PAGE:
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Title: Children and teacher's perceptions of ADHD and medication
Author: Bradley, Jess
ISNI:       0000 0004 2677 6261
Awarding Body: University of Southampton
Current Institution: University of Southampton
Date of Award: 2009
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A detailed review of the literature revealed that children report mixed views towards ADHD and medication. They are also reported to experience a lack of control over their symptoms and in turn, report a reliance on medication to control behaviours. Research into children’s sense of self is conflicting, where studies reveal poor self-image, but other work confirms an inflated sense of self. In addition, differences between adult and child perceptions of ADHD exist, and are explained by the Attribution Bias Context (ABC) model which describes the nature of informant discrepancies. Gaining a greater understanding of children’s perceptions of ADHD is important in identifying and implementing effective interventions for children and their families. This qualitative study explored 5 children’s perceptions of ADHD through interview and drawing. Children’s teachers were also interviewed in order to explore discrepancies. Analysis of the data revealed a grounded theory of internalisation of the ADHD label for children, and difference for teachers. Children were found to experience ADHD emotionally, in on/off conditions, as a medical disorder, with external locus of control and as part of their self/identity. Medication was felt to control their behaviour. Teachers described children’s ADHD using a medical discourse and strengths were identified as attributes which are present in the absence of ADHD symptoms. Results are discussed in terms of similarities and differences between adult and child perspectives, and only some of the data supports the predictions of the ABC model. Implications of the findings are discussed in terms of academic and applied settings, and future research directions are considered with particular reference to exploration of the process of internalisation of the ADHD label.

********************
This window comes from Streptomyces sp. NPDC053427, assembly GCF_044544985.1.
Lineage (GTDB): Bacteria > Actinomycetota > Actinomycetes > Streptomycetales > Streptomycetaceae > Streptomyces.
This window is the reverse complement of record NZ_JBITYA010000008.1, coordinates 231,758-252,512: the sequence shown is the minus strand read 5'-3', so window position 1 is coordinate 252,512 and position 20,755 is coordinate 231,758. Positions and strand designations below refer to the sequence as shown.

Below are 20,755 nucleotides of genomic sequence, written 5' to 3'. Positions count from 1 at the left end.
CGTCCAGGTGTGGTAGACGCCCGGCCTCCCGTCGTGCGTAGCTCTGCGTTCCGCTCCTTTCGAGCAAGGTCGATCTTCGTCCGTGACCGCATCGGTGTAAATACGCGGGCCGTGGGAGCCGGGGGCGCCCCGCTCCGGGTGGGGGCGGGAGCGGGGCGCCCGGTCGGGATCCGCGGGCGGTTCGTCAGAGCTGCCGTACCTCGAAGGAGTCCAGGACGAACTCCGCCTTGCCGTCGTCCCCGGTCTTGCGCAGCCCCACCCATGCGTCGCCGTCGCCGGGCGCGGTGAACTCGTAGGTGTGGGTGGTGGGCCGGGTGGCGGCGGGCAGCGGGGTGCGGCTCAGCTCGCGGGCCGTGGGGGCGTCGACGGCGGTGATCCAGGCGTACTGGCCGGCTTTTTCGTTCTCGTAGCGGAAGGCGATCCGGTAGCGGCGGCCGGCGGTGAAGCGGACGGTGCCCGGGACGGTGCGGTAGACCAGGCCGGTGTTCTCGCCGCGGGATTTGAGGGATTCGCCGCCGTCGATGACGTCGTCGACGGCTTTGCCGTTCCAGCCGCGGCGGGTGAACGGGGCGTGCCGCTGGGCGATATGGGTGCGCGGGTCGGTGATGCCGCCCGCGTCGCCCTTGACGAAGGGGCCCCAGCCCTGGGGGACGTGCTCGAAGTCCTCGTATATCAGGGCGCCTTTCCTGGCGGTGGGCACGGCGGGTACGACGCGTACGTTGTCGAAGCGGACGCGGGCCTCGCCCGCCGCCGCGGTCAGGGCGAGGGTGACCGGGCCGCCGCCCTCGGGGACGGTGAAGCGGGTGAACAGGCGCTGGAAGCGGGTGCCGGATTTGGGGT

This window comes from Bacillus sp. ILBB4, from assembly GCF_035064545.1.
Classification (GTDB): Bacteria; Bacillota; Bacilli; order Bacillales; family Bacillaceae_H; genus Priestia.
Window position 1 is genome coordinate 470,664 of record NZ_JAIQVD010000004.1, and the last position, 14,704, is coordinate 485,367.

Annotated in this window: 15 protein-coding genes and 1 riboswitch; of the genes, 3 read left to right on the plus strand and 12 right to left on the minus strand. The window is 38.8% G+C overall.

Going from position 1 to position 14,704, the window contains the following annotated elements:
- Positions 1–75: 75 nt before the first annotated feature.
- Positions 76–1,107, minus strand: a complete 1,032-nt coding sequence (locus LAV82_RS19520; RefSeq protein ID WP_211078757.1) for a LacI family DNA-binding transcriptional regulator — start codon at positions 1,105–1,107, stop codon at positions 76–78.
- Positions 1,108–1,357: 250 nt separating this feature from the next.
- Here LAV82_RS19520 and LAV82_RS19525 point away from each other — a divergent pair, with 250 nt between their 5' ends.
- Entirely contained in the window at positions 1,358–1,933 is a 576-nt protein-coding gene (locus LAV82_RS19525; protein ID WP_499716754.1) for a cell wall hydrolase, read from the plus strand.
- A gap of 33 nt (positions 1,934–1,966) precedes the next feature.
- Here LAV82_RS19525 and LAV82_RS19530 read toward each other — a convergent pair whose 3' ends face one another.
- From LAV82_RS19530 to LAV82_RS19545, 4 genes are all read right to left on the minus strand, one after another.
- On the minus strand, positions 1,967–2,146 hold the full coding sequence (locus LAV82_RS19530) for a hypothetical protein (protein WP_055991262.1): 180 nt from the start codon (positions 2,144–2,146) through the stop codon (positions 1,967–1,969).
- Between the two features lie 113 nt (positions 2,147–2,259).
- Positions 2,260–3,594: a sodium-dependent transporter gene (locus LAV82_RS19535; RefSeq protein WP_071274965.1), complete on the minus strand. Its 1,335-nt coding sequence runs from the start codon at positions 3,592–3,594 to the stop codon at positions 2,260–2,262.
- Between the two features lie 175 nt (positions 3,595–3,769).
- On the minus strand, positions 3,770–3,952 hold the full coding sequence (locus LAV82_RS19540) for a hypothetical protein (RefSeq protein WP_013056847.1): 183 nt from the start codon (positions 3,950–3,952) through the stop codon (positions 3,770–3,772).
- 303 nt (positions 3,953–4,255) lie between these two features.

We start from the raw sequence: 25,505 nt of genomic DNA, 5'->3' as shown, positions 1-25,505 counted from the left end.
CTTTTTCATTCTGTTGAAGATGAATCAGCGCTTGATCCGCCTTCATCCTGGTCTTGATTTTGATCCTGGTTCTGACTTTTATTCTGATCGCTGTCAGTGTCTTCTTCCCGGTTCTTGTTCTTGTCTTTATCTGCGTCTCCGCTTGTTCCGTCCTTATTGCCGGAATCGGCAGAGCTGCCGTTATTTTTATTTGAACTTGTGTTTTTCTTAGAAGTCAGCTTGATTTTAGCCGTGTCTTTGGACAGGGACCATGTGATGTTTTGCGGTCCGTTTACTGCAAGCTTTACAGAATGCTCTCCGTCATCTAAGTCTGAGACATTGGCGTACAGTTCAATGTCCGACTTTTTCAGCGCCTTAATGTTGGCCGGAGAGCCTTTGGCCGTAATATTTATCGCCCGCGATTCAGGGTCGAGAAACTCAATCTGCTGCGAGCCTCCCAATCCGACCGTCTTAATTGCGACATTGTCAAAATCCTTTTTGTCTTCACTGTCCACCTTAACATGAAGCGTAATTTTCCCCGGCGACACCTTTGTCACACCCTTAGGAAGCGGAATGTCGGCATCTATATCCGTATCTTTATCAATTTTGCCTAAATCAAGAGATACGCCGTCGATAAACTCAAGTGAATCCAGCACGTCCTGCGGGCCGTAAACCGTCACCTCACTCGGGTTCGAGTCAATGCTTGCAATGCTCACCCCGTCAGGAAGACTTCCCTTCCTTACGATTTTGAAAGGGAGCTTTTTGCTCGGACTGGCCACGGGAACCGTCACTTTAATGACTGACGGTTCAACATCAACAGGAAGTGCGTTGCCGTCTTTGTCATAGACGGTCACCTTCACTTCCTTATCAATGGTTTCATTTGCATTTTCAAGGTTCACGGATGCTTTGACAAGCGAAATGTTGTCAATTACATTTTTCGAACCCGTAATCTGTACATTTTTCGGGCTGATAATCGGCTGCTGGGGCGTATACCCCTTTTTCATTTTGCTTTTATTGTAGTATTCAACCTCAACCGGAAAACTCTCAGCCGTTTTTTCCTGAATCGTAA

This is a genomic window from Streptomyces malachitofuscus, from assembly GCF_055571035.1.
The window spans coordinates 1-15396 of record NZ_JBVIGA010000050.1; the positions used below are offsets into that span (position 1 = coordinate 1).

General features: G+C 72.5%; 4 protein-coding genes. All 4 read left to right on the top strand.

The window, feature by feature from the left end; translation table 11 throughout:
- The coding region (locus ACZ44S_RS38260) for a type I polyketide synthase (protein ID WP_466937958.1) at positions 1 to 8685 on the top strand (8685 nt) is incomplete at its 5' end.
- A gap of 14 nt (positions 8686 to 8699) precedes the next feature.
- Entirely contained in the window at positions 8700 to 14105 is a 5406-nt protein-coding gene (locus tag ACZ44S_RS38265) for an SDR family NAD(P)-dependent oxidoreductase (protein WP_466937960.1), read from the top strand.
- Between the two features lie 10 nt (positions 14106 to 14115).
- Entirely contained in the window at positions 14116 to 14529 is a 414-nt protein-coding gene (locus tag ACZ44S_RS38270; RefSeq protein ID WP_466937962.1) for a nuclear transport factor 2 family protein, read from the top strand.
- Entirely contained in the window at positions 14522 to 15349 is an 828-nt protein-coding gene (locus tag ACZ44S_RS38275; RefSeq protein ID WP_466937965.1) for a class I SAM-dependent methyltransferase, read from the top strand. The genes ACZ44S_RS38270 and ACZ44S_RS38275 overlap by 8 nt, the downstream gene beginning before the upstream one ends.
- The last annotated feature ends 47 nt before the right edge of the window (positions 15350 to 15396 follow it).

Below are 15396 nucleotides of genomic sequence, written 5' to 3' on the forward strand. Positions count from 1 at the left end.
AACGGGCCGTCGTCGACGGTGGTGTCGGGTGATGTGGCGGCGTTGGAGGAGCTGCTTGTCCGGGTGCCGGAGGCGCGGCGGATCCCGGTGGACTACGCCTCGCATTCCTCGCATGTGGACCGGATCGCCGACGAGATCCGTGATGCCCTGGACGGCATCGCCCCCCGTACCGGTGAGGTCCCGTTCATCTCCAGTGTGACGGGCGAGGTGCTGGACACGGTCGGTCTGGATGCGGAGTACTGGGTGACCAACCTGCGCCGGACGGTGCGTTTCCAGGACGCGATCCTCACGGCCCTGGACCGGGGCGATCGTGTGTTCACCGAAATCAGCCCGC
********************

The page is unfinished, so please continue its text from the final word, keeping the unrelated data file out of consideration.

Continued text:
Supervisor: Söderlund, Göran ; Hadwin, Julie ; Bishop, Felicity Sponsor: Not available
Qualification Name: Thesis (Ph.D.) Qualification Level: Doctoral
EThOS ID:  DOI: Not available
Keywords: RM Therapeutics. Pharmacology ; BF Psychology ; RJ101 Child Health. Child health services